Last month, scientists announced the discovery a new species of dolphin living off the coast of Northern Australia. While most people are familiar humpback whales, few know about humpback dolphins. Scientists have known about Atlantic and Indo-Pacific species of humpback dolphins for some time, but recent physical and genetic tests by researchers have revealed that there are actually four distinct species of this beautiful creature. Humpback dolphins are distinguishable by a peculiar hump just below the dorsal fin and are found in the Atlantic, Pacific, and Indian Oceans.
Humpback dolphins grow up to 8 feet in length and their coloring ranges from dark gray to pink and/or white. The species generally inhabits coastal waters, deltas, estuaries, and occurs throughout the Indian and Pacific oceans to the coasts of Australia. According to Guido Parra of Flinders University in Adelaide, Australia, this particular species of dolphin are very shy and keep their distance, unlike their curious and friendly cousins that most people are used to.
The scientists, who were working for the Wildlife Conservation Society, the American Museum of Natural History, and a number of other organizations contributed to the study. The researchers arrived at their conclusions after examining 235 tissue samples and 180 skulls from mostly beached humpback dolphins around the globe to define genetic and morphological distinctions among the species. These findings were published in the November 2013 issue of Molecular Ecology.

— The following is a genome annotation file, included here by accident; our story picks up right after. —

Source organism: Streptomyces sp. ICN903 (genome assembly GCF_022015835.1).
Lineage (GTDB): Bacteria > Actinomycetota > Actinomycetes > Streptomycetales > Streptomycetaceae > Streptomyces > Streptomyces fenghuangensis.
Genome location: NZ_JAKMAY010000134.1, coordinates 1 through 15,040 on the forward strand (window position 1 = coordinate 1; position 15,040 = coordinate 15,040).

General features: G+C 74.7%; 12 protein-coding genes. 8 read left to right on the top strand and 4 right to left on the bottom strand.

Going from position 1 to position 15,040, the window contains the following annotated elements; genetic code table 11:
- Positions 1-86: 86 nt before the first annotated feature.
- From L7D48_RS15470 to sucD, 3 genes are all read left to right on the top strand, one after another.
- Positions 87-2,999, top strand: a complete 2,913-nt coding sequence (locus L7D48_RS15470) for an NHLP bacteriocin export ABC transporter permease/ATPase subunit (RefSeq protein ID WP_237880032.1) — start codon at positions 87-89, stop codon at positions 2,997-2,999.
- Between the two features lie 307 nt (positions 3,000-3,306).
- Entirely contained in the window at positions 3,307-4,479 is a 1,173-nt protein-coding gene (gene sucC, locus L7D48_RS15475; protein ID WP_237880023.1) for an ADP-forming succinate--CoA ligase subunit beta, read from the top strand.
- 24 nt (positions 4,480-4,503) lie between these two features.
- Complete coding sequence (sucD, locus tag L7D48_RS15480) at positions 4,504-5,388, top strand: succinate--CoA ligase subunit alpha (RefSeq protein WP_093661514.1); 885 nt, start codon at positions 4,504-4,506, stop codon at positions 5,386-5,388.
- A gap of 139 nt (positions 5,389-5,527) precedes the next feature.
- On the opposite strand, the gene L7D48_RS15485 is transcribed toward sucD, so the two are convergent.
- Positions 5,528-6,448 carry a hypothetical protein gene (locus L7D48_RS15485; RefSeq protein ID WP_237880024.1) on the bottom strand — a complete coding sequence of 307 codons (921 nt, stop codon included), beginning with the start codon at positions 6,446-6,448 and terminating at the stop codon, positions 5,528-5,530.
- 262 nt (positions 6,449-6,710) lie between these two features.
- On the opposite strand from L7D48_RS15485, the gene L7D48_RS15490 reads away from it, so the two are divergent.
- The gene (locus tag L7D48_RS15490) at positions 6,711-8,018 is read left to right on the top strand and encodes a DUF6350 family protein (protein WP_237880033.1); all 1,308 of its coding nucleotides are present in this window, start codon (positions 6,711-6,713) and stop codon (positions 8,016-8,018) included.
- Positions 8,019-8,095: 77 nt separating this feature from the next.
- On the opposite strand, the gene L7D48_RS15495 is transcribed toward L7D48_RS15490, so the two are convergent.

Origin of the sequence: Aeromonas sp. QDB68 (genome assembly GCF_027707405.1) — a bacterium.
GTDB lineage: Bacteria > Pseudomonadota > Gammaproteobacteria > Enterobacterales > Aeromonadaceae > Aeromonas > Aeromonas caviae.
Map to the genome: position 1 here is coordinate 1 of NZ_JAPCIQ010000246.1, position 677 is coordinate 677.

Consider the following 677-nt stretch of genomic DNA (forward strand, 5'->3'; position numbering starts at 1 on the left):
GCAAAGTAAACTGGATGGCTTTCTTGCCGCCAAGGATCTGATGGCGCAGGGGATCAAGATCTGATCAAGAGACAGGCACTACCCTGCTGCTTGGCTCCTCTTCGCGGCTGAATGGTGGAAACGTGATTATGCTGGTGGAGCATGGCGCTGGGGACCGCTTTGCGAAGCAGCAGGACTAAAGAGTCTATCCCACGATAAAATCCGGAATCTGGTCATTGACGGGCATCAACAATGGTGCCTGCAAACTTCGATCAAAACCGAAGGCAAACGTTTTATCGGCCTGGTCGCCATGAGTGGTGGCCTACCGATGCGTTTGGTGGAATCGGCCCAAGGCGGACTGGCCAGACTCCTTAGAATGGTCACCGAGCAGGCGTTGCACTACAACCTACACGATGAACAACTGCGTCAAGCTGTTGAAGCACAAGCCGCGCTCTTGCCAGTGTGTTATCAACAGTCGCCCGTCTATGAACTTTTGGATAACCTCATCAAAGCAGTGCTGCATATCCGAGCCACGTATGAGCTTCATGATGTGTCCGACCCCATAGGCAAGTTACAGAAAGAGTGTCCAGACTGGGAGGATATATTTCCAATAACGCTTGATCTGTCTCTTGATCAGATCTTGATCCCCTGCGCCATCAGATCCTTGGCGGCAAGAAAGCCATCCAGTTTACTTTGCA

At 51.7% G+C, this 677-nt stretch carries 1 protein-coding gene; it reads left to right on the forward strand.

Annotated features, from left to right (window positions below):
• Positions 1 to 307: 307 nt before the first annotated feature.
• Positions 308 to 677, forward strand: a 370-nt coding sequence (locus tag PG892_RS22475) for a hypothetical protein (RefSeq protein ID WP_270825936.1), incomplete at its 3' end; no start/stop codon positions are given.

“New information about distinct species across the entire range of humpback dolphins will increase the number of recognized species, and provides the needed scientific evidence for management decisions aimed at protecting their unique genetic diversity and associated important habitats,” said Howard Rosenbaum, director of WCS’s Ocean Giants program and senior author of the paper. The Atlantic humpback dolphin is considered “Vulnerable” according to the IUCN Red List, whereas the Indo-Pacific dolphin species Sousa chinensis is listed as “Near Threatened.” Humpback dolphins are threatened by habitat loss and fishing activity.
The major threat to this newly identified species habitat degradation due to coastal development, mining, and resource exploitation. Although the new species have not been named yet, the scientists are now preparing their formal proposal for the recognition of the new species. Once the International Whaling Commission and the Society for Marine Mammalogy have accepted their proposal, this newly identified species of dolphin will be officially recognized.